This is an appendant body, or side degree, of Freemasonry. It devotes itself to friendship and brotherly love towards fellow Masons and all mankind. They are currently over 10,000 members strong and their chapters are mostly located in the Northeast of the United States. The individual members are called cedars, who in turn meet in chapters called forests. The national body is named the Supreme Forest.

“It all started in 1843 with some very energetic and imaginative Master Masons who dreamed up the idea of a Tall Cedar Degree, and in those days the degree was called ” The Ancient and Honorable Rite of Humility.” The name “Tall Cedar Degree” does not reveal itself other than the possibility of a somewhat shorter title than the aforementioned, and this was to remain as such until we adopted the title of ” Tall Cedars of Lebanon of the United States of America” upon incorporation in 1902.”

The official creed is: ” Fun Frolic & Fellowship”

Like most appendant bodies in Freemasonry, there is a designated charity for this organization. The Tall Cedars support research into Muscular Dystrophy and other neuromuscular diseases. It is estimated that the Tall Cedars have raised over $14-million for Muscular Dystrophy research. Each year, the Supreme Forest presents a check at the Jerry Lewis Labor Day Telethon.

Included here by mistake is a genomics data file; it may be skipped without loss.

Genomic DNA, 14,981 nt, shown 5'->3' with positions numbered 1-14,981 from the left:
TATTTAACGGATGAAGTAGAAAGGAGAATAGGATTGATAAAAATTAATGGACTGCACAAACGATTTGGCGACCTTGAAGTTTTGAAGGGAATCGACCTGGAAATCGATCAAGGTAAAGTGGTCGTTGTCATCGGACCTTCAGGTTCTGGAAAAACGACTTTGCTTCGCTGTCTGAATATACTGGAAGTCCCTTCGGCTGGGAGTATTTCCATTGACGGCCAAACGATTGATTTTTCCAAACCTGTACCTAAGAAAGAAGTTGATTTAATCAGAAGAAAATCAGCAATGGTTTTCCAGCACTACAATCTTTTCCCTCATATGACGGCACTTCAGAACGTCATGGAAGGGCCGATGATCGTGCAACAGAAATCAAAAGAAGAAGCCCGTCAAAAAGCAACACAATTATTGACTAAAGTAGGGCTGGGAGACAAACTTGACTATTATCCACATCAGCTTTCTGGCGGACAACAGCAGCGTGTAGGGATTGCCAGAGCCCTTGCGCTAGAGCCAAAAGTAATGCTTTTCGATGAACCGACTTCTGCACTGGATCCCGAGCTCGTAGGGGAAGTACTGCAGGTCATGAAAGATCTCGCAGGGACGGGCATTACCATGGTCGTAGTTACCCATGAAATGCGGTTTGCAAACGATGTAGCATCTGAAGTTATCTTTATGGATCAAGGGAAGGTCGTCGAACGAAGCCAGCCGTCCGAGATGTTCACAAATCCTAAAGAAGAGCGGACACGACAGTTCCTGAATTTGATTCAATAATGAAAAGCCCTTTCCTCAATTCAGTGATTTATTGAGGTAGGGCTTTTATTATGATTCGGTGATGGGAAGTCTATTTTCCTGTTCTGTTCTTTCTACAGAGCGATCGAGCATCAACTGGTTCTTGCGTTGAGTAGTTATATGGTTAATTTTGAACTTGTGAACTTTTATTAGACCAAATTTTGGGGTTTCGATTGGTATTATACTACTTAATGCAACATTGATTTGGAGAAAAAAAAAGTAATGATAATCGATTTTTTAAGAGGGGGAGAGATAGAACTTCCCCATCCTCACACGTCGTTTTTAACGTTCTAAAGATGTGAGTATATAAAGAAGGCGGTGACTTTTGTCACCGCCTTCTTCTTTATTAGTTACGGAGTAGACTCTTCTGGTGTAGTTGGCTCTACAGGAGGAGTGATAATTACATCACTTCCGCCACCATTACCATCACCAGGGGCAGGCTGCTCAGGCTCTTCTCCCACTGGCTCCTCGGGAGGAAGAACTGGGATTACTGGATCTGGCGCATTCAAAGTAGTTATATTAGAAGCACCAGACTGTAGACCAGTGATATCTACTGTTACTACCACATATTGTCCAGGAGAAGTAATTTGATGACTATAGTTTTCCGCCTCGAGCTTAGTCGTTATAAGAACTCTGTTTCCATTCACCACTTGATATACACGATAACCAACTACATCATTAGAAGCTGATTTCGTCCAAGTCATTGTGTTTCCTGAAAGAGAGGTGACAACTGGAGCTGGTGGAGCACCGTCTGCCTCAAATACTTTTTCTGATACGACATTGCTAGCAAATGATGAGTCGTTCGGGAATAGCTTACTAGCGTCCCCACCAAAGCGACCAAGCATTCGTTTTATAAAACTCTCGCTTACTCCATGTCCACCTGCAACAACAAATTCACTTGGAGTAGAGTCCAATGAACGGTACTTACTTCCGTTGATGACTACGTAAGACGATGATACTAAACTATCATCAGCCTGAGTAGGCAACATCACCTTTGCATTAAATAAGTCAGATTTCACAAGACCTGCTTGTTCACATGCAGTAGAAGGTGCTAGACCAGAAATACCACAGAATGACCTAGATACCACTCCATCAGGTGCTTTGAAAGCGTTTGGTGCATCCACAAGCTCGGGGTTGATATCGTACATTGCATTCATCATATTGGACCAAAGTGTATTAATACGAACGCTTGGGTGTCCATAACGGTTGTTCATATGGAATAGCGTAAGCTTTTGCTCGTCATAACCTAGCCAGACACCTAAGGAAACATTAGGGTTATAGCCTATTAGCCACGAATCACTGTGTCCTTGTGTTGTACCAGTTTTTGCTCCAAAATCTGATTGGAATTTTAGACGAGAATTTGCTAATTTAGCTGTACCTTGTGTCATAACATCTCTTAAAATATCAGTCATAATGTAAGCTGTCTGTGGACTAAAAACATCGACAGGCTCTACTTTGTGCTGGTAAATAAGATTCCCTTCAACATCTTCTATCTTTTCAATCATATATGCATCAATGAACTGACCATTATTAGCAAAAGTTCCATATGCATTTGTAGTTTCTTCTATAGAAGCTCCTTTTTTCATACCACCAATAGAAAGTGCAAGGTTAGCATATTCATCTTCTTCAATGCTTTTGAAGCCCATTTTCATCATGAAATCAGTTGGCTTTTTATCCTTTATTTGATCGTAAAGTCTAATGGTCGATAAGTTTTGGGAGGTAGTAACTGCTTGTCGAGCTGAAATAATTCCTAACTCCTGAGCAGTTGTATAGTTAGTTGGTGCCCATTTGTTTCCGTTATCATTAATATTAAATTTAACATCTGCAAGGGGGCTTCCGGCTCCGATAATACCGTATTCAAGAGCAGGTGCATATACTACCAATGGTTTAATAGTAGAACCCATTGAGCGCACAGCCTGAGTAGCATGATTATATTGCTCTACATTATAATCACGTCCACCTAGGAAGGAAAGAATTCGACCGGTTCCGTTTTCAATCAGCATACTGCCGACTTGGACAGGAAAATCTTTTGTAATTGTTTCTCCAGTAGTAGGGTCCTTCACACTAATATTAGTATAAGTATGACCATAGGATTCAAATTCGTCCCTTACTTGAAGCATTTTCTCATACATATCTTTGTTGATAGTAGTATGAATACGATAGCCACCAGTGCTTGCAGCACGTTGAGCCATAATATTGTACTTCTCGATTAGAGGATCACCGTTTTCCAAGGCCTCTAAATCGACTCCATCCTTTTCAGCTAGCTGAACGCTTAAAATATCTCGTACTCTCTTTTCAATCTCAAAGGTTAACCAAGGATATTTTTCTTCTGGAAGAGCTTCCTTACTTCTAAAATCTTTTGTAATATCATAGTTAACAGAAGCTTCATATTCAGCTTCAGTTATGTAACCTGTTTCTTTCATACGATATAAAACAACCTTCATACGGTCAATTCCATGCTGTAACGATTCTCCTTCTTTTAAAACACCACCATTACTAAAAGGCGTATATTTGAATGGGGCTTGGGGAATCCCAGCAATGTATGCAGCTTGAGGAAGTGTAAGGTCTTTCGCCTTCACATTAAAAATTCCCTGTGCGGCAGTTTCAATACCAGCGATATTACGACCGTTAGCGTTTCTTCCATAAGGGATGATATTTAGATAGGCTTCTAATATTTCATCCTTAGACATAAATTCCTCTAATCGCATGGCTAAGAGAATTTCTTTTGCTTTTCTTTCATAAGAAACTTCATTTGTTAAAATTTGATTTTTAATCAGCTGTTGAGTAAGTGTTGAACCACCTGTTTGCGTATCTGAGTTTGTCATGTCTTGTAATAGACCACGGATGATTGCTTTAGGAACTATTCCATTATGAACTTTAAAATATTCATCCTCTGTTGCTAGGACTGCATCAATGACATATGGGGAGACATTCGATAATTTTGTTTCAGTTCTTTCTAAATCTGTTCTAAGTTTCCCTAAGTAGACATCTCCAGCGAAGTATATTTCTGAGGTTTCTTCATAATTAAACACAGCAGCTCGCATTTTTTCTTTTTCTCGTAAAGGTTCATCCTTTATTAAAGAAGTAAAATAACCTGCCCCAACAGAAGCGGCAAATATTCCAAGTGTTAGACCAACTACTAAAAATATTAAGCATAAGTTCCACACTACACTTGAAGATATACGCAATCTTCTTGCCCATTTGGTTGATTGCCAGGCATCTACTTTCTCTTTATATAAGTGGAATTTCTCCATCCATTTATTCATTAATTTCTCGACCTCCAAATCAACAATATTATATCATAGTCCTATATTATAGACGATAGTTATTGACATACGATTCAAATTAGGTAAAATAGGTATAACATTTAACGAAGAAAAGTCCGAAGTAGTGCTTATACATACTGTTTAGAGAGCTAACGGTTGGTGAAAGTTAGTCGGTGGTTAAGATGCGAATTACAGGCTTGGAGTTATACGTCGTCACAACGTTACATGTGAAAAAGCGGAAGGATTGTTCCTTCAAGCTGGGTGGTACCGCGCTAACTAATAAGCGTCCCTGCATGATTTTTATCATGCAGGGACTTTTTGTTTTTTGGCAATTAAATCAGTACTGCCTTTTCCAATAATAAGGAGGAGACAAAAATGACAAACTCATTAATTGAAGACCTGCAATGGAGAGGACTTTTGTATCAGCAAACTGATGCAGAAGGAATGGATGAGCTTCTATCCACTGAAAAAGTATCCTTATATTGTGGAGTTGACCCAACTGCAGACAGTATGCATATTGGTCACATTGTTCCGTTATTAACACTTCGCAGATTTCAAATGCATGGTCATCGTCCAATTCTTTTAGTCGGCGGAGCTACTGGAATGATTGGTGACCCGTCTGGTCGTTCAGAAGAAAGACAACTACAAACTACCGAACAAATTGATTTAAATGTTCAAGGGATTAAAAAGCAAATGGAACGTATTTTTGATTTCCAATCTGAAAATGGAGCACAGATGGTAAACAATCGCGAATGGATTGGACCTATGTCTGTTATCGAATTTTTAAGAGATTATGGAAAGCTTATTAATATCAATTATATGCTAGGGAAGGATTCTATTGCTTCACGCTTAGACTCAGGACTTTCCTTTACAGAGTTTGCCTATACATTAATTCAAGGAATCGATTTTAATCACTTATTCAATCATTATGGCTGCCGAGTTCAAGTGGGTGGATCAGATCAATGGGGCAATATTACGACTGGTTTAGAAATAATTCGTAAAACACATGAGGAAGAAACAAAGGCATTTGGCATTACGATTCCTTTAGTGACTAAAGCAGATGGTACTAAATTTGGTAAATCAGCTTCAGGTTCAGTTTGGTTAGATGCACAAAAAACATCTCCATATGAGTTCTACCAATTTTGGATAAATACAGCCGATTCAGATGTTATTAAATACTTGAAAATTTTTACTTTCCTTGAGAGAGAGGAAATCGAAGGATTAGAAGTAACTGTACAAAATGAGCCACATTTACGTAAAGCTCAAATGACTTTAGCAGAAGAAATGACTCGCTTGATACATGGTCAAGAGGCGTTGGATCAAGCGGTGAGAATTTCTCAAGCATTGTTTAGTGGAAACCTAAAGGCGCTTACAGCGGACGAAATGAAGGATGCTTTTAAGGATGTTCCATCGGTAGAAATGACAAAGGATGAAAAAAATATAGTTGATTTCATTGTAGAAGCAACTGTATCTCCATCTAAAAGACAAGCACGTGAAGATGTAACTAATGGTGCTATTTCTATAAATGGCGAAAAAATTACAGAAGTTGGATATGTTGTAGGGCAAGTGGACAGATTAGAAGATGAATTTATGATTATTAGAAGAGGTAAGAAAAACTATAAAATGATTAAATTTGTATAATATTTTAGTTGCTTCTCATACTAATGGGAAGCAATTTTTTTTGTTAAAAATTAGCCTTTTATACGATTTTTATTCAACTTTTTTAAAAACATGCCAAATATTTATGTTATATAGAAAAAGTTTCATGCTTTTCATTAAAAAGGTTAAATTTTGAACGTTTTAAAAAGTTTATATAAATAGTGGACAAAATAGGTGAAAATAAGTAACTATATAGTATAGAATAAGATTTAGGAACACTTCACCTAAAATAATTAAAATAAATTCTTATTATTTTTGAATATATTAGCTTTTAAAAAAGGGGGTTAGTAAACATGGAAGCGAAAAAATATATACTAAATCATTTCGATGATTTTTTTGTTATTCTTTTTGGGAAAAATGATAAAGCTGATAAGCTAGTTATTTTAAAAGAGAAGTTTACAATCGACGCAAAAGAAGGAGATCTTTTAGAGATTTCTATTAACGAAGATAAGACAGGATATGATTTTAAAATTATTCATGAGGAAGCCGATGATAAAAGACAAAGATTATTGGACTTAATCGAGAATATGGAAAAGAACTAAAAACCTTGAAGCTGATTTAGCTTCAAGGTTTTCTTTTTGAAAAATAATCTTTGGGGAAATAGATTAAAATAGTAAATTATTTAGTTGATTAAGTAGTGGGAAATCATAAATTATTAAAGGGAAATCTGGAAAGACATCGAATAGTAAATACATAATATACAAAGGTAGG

More Info:

Tiler’s Sword

The tiler is an officer of the Masonic lodge. His duty is to guard the closed doors of the lodge room from the approach and attempted entry of all non-approved individuals. This constitutes mostly non-Masons. But it can also mean Masons that are not in good standing, or who are not of the appropriate degree. Not in good standing means that their dues are not current. Being of the wrong degree means that the lodge has been opened in a higher degree, such as Master Mason, and the person trying to enter not having attained that level yet.

One hypothesis of the origin of the word tiler is that it derives from the tiles used in operative Masonry, that were used to seal the structural masonry, whether they be on floors, walls or roofs. Likewise, the tiler seals the activities of the lodge.

The tiler uses a drawn sword to represent his office. This sword can not be in a scabbard. He proceeds at the beginning of the lodge meeting from the altar to his station outside the doors brandishing this weapon. Once outside he sets up, ready to defend the lodge.

Traditionally the tiler’s sword used to be a flamberge, a large bladed sword, also known as a flaming sword.
This is in allusion of the flaming sword that was placed at the East side of the Garden of Eden, which turned every way to keep the way of the Tree of Life. Genesis (iii, 4): “So he drove out the man; and he placed at the east of the garden of Eden cherubim’s and a flaming sword which turned every way, to keep the way of the tree of life;” or, as Raphael has translated it, “the flaming sword which revolveth, to guard the way to the tree of life.” Today most lodge use a regular straight bladed sword instead.